The first time you run the above command, it will take very long time, depending on your Internet/LAN speed and the size of /dev/LOCDEV. Remember that you must have two block devices (/dev/LOCDEV and /dev/REMDEV) with the same size.

The next step is to copy the generated patch file from the local host to the remote host. Using scp is one possibility:

# scp /some_local_path/DEV.bdsync.gz root@remote_host:/remote_path

The final step is to execute the following command on the remote host, which will apply the patch file to /dev/REMDEV:

# gzip -d < /remote_path/DEV.bdsync.gz | bdsync --patch=/dev/DSTDEV

I recommend doing some tests with small partitions (without any important data) before deploying Bdsync with real data. After you fully understand how the entire setup works, you can start backing up real data.


In conclusion, we showed how to use Bdsync to perform incremental backups for LUKS devices. Like rsync, only a fraction of data, not the entire LUKS device, is needed to be pushed to an off-site backup site at each backup, which saves bandwidth and backup time. Rest assured that all the data transfer is secured by SSH or SCP, on top of the fact that the device itself is encrypted by LUKS. It is also possible to improve this setup by using a dedicated user (instead of the root) who can run bdsync. We can also use bdsync for ANY block device, such as LVM volumes or RAID disks, and can easily set up Bdsync to back up local disks on to USB drives as well. As you can see, its possibility is limitless!

Feel free to share your thought.

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Iulian Murgulet

Iulian Murgulet is a Linux administrator from Romania. He taught Linux in the past, and worked at NETC@RDS project of EU as a technical expert. Currently he works for the County Health Insurance House in Brasov (situated near the "Dracula's Castle"). In his free-time he likes to read and/or watch anything about history and biology. He also likes to know good people from other countries.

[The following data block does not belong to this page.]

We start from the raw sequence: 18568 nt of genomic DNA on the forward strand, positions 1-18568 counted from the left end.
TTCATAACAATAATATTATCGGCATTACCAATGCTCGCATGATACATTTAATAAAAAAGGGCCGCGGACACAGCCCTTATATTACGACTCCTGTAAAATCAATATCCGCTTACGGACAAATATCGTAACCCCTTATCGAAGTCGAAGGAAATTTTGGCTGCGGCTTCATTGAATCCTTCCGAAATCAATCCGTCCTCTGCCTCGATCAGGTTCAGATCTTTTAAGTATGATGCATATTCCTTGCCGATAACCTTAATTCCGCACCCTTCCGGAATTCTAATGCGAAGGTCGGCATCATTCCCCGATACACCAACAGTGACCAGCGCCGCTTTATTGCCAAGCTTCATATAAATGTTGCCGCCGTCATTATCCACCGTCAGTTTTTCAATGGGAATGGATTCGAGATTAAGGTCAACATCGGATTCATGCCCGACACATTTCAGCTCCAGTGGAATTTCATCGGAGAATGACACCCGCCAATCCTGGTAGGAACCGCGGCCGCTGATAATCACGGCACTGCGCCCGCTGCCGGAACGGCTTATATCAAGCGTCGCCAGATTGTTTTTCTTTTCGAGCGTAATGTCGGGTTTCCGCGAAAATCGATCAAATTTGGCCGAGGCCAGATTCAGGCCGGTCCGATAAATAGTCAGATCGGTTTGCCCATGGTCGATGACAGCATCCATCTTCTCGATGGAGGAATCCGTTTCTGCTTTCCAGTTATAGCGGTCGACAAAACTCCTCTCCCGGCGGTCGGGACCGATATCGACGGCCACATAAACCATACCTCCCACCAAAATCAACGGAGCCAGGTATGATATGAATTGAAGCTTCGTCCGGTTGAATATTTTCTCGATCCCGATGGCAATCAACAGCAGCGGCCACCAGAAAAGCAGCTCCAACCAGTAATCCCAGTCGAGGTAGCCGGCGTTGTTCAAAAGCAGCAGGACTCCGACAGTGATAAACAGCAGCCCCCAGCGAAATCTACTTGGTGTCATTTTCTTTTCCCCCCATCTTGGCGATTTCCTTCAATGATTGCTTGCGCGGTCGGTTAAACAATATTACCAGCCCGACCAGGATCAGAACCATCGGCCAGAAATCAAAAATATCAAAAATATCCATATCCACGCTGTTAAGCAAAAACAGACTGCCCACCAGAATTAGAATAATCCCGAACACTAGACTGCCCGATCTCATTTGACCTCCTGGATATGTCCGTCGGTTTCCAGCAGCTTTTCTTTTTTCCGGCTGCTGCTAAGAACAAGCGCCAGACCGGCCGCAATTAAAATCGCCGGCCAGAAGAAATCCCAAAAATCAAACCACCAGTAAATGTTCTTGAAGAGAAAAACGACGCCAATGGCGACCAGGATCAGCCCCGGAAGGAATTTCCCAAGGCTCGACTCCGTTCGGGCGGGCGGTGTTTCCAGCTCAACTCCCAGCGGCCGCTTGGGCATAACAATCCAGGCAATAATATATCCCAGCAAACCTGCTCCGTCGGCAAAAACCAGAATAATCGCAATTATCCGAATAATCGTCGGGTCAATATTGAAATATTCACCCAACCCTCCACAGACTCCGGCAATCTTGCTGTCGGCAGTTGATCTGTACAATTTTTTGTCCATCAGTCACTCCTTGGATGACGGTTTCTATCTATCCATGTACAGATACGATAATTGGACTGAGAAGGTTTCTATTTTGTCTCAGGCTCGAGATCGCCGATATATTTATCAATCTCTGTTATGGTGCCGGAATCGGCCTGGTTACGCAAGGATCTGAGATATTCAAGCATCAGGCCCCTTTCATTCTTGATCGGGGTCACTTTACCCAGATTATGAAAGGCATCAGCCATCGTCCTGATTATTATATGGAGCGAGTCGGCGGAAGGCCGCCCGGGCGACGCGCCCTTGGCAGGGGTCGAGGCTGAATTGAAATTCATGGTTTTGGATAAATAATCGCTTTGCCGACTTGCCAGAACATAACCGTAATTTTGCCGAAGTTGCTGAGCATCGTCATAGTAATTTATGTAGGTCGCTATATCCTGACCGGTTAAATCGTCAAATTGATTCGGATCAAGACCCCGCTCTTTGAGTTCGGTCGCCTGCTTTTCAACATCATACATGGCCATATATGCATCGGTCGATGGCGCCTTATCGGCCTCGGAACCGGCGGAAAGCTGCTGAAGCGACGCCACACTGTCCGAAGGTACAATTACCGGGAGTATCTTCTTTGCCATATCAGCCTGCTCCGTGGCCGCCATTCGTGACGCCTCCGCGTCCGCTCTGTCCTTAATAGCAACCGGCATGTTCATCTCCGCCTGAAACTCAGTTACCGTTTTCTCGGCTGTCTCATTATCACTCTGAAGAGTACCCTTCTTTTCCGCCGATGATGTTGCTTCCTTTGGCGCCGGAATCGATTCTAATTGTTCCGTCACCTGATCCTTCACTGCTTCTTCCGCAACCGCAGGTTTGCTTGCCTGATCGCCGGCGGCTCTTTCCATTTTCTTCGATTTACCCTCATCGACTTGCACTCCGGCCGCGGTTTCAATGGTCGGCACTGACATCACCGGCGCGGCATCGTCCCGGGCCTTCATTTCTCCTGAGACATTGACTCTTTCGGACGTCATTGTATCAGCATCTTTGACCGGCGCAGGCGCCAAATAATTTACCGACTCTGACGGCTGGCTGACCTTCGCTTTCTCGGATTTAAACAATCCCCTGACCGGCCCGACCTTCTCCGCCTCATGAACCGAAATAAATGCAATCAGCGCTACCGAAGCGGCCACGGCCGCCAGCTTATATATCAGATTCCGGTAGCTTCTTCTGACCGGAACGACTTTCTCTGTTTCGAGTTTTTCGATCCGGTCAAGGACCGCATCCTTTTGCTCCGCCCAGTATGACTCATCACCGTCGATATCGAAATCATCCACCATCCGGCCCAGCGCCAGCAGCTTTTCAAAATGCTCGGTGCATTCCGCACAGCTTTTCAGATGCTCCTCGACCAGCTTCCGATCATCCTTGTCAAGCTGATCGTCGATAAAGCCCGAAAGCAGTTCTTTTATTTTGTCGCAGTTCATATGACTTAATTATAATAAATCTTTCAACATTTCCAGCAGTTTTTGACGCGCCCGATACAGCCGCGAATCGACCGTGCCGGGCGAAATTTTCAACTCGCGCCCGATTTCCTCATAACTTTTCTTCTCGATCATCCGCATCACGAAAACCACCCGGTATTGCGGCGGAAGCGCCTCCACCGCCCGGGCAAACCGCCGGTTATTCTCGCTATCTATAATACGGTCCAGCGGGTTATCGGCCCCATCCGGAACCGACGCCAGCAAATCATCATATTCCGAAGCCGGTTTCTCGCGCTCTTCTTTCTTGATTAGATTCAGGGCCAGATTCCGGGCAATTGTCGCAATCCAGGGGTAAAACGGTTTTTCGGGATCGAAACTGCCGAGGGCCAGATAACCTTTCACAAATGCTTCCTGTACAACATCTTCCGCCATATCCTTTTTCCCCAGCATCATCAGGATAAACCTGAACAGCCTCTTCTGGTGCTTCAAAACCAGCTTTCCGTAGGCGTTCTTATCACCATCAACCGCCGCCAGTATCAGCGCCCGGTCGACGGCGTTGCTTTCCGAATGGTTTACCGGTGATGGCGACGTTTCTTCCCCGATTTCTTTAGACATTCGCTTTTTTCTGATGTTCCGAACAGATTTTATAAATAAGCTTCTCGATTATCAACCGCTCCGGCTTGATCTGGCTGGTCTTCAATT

10 thoughts on “How to make remote incremental backup of LUKS-encrypted disk/partition

  1. Another possibility is to export the encrypted block device using iSCSI. Mount it locally using LUKS and do a 'local' rsync. The disadvantage is that you probably need to be root on both sides to use iSCSI.

    • Yes it is possible, but you will need to add an additional layer. So for sure the performance will be less than optimal. And not to mention that you will need to adjust the block-size for all these layers (LUKS/iSCSI). And what if you lose the link between the source and remote host?

  2. Pretty cool util!

    I've been experimenting with "encfs --reverse" as a backup option as well though, since it can be used with any standard backup utilities like rsync.

    • Yes, encfs with --reverse option should work! This is another idea which proves that for one problem there could be several solutions. Each solution will have its own advantages and disadvantages.

  3. Thank you very much, Murgulet Iulian. Excellent and very comprehensive tutorial. I am thinking about implementation of this solution in KVM virtual environment as regular incremental backup of LUKS encrypted virtual disks (/dev/vda, /dev/vdb...etc) of VMs. The idea is to use NFS share on storage in LAN for collecting archived files .bdsync.gz instead local path. Is it possible to use only one system (local_host) to complete first action according to your guide instead local_host and remote_host? In that case it would be possible to make automation task little easier and complete all three steps independently on each VM.